News for House Dems: ‘Worse, worser, and worst’

The news this morning for Democrats? To take a page from Keith Olbermann’s book, it’s “Worse, Worser and Worst.”

WORSE: Kristi Noem, the Republican challenger Rep. Stephanie Herseth Sandlin, D-S.D., raised $1 million in the quarter that just ended. Not only does this mean that Republicans might have a new Sarah Palin who isn’t a knucklehead, but it also means they’ll probably outspend Herseth-Sandlin until Election Day.

WORSER: The Hill has released polls of ten open House districts (One of them isn’t actually “open,” but it was just recently filled in a special election). A few takeaways:

  • Democrats are getting killed in AR-1, the district of retiring Rep. Marion Berry, D.
  • Despite heavy spending by the DCCC, they appear doomed in WI-7, retiring Democratic Rep. David Obey’s Wisconsin as well. Republican Sean Duffy leads by 9 points.
  • They are getting killed in Davy Crockett’s old district, TN-8 (open, Tanner).
  • Democrats are doing much better in IL-10, Mark Kirk’s district, than anyone seems to think. On the other hand, they look set to lose in HI-1, one of their expected pickups, as Rep. Charles Djou, R, has posted a surprising four-point lead and both candidates have plenty of name recognition.
  • Democrats hold a slim 42-39 lead, with lots of undecideds, in WV-1, where Democrat Mike Oliverio and Republican David McKinley are fighting over who is more conservative. It’s a dogfight, but here’s one ominous cross-tab: Independent voters are breaking for the Republican, three to one.
  • Republicans lead, although more narrowly than you might expect, in the open WA-3, PA-7, NH-2 and MI-1 seats.

WORST: If you’ve been waiting for the dam to break, here’s a hint about how it’s going to happen.

An alliance of Republican groups is launching a $50 million advertising blitz this week in a final push to help the GOP win a majority in the House, representing the biggest spending blitz ever by such groups in a congressional election campaign…It is aimed at the few dozen competitive races where Democratic candidates have significantly more money in the bank than their Republican opponents, eating into one of the Democrats’ last financial advantages…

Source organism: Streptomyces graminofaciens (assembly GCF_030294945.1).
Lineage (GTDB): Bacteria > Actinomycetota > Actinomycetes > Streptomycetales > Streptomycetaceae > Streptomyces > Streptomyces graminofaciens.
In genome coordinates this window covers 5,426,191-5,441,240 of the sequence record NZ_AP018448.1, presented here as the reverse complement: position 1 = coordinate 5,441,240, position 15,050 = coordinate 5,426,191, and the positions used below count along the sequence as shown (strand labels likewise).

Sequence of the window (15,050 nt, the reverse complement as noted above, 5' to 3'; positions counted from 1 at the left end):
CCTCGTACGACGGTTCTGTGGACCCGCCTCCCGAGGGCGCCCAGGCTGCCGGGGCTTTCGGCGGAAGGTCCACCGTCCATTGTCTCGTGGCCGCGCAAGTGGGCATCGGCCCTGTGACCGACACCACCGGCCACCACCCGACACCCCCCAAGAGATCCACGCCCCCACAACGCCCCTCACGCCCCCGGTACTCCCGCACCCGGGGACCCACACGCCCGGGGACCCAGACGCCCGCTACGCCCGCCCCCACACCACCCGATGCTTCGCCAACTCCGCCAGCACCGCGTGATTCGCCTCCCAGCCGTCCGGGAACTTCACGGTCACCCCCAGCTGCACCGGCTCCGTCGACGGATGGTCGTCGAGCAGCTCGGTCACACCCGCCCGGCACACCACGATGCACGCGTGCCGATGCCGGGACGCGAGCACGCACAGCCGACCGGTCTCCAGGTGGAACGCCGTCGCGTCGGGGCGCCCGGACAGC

In the 40 races deemed toss-ups by the Cook Political Report, a political handicapper, Democratic candidates had a combined $39.3 million of cash on hand as of June 30, the most-recent filing deadline. Republican candidates had $16.5 million in the bank.

This effort — led by American Crossroads, Crossroads GPS, American Action Network, and the Commission on Hope, Growth and Opportunity, could put a lot more races on the map. Think, for example, of MI-3, where Democratic Rep. Gary Peters is poll-poor but cash rich. Or Joe Donnelly, D, in IN-2. Or Sanford Bishop, D, in Georgia. Or Melissa Bean, D, in IL-8. Or Ed Perlmutter, D, in Colorado. Or Tim Waltz, D, in Minnesota. Or any of the House races in Connecticut or Washington State that haven’t been getting much attention lately.

Sure, there will be plenty of new whining about undisclosed donors, but unions — which only have to disclose large donations (over $5,000), and need do so only annually, months after the election is over — have been bringing hundred-million-dollar political slush funds to the table for years on behalf of Democrats, leaving the GOP at a structural disadvantage. We could all do with more disclosure by everyone, but the Democrats’ problem is that the playing field is level and the electorate doesn’t need much of a push to throw them out of power.

Beltway Confidentialelection 2010pollsUS

If you find our journalism valuable and relevant, please consider joining our Examiner membership program.
Find out more at www.sfexaminer.com/join/

Just Posted

San Francisco Police Chief Bill Scott listens at a rally to commemorate the life of George Floyd and others killed by police outside City Hall on Monday, June 1, 2020. (Kevin N. Hume/S.F. Examiner)
Will the Biden Administration help SF speed up police reform?

City has struggled to implement changes without federal oversight

Lowell High School (Kevin N. Hume/S.F. Examiner)
Students, families call for culture shift at Lowell after racist incident

District to explore changes including possible revision of admissions policy

Alan Wong was among California National Guard members deployed to Sacramento to provide security the weekend before the presidential inauguration. (Courtesy photo)
CCSF board member tests positive for COVID-19 after National Guard deployment

Alan Wong spent eight days in Sacramento protecting State Capitol before Inauguration Day

Due to a lack of votes in his favor, record-holding former Giant Barry Bonds (pictured at tribute to Willie McCovey in 2018) will not be entering the National Baseball Hall of Fame in the near future.<ins> (Kevin N. Hume/S.F. Examiner)</ins>
Ex-Giants star Barry Bonds again falls short of Hall of Fame

After striking out yet again in his bid to join Major League… Continue reading

San Francisco firefighter Keith Baraka has filed suit against The City alleging discrimination on the basis of race and sexual orientation.<ins></ins>
Gay black firefighter sues city for discrimination

A San Francisco firefighter who says he was harassed and discriminated against… Continue reading

Most Read